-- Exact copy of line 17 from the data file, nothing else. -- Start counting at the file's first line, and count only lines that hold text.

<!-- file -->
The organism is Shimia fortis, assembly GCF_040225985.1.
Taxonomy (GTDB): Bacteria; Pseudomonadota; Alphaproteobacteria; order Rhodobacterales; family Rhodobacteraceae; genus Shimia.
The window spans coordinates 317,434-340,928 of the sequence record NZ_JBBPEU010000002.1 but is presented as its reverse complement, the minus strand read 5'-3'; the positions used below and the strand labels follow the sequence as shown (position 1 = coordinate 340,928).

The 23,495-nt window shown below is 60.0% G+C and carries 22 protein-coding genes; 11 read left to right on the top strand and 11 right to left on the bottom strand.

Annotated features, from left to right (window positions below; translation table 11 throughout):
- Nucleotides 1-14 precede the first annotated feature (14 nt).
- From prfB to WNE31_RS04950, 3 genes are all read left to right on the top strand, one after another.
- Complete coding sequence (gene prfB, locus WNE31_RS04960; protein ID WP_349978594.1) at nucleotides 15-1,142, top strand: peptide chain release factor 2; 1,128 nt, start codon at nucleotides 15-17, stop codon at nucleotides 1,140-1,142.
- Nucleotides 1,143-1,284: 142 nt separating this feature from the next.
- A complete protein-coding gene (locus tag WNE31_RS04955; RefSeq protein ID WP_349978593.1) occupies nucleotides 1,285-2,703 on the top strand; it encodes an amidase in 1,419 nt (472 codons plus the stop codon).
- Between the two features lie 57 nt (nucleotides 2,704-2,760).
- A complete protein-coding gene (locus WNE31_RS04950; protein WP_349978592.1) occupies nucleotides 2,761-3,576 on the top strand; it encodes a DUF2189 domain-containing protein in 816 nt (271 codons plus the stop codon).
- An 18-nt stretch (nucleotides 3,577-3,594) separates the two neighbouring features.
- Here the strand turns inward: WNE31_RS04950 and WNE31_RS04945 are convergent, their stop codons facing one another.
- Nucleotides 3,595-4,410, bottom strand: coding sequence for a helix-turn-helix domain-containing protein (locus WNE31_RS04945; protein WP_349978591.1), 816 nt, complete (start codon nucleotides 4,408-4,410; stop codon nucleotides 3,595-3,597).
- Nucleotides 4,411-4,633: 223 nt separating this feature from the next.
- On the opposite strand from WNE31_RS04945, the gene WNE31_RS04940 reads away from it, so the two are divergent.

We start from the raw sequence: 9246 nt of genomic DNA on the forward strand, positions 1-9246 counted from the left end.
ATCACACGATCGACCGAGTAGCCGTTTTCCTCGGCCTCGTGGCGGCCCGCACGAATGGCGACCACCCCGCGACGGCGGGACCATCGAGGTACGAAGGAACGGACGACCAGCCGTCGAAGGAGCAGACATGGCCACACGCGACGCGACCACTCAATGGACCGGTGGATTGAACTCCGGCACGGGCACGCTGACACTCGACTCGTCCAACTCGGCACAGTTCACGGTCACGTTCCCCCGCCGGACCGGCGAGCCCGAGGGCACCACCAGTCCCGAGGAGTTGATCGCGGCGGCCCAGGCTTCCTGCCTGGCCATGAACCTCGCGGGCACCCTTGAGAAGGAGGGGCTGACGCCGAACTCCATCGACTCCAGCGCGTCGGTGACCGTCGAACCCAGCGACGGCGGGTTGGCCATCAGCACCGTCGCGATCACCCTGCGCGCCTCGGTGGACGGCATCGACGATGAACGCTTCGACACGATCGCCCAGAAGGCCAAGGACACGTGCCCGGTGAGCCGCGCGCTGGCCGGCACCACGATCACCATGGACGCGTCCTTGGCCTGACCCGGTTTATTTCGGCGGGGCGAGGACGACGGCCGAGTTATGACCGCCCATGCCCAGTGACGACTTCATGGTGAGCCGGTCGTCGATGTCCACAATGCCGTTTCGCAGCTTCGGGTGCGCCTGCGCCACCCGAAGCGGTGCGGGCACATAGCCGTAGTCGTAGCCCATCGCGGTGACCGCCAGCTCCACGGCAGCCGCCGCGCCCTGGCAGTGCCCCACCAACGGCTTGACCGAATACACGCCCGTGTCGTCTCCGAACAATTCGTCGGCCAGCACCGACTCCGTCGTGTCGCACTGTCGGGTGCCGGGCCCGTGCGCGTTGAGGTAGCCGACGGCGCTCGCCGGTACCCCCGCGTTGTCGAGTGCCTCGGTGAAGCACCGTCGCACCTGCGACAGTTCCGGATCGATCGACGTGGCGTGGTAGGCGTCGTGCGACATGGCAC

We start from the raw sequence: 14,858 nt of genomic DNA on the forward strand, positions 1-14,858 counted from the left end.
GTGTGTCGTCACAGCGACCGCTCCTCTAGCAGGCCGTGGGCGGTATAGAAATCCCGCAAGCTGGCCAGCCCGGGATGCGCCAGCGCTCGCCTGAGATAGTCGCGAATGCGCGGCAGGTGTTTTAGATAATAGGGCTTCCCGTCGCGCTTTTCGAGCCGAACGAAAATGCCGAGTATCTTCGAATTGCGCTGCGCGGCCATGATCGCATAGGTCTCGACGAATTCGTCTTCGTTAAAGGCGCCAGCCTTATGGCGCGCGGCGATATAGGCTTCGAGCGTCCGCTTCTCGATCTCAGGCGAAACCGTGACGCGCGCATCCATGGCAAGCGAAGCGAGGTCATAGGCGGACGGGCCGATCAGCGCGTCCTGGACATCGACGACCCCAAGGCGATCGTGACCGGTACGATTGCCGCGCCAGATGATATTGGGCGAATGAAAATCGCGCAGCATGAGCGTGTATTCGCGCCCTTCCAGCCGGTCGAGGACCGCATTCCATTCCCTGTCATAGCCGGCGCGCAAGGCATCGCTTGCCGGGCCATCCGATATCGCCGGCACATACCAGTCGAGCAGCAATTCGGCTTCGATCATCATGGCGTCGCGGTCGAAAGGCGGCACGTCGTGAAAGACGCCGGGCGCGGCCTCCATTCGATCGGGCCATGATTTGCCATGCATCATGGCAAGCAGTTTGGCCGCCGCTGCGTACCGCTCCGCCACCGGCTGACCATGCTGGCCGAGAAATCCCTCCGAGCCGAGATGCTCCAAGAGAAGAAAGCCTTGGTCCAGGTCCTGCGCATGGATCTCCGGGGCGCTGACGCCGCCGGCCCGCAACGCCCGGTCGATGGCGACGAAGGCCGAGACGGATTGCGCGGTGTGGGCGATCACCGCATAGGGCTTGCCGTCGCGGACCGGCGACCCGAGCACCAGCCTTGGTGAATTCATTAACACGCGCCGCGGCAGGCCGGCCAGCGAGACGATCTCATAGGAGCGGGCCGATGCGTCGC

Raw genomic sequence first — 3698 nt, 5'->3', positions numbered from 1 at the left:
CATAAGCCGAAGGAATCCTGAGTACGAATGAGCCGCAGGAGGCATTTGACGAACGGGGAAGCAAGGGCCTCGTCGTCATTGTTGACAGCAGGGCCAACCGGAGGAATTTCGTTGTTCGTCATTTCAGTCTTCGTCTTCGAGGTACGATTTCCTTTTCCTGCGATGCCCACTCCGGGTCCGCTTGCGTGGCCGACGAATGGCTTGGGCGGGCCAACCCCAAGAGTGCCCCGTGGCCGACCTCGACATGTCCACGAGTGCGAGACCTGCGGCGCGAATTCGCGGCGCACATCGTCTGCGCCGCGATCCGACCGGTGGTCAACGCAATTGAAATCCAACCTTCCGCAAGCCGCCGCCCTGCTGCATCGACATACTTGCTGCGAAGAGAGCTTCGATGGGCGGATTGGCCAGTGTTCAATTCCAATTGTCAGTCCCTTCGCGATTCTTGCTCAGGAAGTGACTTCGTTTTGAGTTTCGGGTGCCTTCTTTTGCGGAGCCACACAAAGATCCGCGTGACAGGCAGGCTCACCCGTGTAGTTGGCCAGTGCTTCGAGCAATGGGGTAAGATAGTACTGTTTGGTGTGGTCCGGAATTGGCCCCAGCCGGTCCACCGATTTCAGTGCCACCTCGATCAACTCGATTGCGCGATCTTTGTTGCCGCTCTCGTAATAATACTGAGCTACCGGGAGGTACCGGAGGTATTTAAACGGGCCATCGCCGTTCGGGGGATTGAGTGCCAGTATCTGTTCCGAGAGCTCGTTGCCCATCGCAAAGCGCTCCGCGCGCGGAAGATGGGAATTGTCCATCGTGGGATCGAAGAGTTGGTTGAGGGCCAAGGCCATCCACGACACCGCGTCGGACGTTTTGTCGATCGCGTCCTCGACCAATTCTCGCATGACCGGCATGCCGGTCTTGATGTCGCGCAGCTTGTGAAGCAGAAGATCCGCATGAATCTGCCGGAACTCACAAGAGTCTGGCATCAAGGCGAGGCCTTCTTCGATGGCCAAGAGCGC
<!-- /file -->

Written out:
- On the opposite strand from WNE31_RS04945, the gene WNE31_RS04940 reads away from it, so the two are divergent.